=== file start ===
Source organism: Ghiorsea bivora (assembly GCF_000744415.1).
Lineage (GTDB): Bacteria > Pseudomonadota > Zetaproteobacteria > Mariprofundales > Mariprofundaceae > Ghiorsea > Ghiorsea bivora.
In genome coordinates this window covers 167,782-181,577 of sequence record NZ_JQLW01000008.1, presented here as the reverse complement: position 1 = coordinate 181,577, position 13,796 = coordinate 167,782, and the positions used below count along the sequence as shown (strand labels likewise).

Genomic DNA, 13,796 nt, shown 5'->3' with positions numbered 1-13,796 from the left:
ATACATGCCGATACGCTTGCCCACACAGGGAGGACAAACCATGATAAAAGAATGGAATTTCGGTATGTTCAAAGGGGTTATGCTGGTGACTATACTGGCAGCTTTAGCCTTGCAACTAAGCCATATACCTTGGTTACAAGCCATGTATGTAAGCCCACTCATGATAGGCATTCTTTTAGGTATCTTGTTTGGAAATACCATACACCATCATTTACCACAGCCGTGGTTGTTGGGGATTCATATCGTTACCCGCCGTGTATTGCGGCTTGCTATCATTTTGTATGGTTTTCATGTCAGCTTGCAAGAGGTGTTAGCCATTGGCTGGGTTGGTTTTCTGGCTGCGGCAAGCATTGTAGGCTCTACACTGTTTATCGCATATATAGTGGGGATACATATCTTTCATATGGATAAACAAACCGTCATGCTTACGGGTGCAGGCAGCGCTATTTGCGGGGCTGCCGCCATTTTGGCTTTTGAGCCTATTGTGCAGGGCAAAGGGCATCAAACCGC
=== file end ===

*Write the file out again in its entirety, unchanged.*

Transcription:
Source organism: Ghiorsea bivora (assembly GCF_000744415.1).
Lineage (GTDB): Bacteria > Pseudomonadota > Zetaproteobacteria > Mariprofundales > Mariprofundaceae > Ghiorsea > Ghiorsea bivora.
In genome coordinates this window covers 167,782-181,577 of sequence record NZ_JQLW01000008.1, presented here as the reverse complement: position 1 = coordinate 181,577, position 13,796 = coordinate 167,782, and the positions used below count along the sequence as shown (strand labels likewise).

Genomic DNA, 13,796 nt, shown 5'->3' with positions numbered 1-13,796 from the left:
ATACATGCCGATACGCTTGCCCACACAGGGAGGACAAACCATGATAAAAGAATGGAATTTCGGTATGTTCAAAGGGGTTATGCTGGTGACTATACTGGCAGCTTTAGCCTTGCAACTAAGCCATATACCTTGGTTACAAGCCATGTATGTAAGCCCACTCATGATAGGCATTCTTTTAGGTATCTTGTTTGGAAATACCATACACCATCATTTACCACAGCCGTGGTTGTTGGGGATTCATATCGTTACCCGCCGTGTATTGCGGCTTGCTATCATTTTGTATGGTTTTCATGTCAGCTTGCAAGAGGTGTTAGCCATTGGCTGGGTTGGTTTTCTGGCTGCGGCAAGCATTGTAGGCTCTACACTGTTTATCGCATATATAGTGGGGATACATATCTTTCATATGGATAAACAAACCGTCATGCTTACGGGTGCAGGCAGCGCTATTTGCGGGGCTGCCGCCATTTTGGCTTTTGAGCCTATTGTGCAGGGCAAAGGGCATCAAACCGC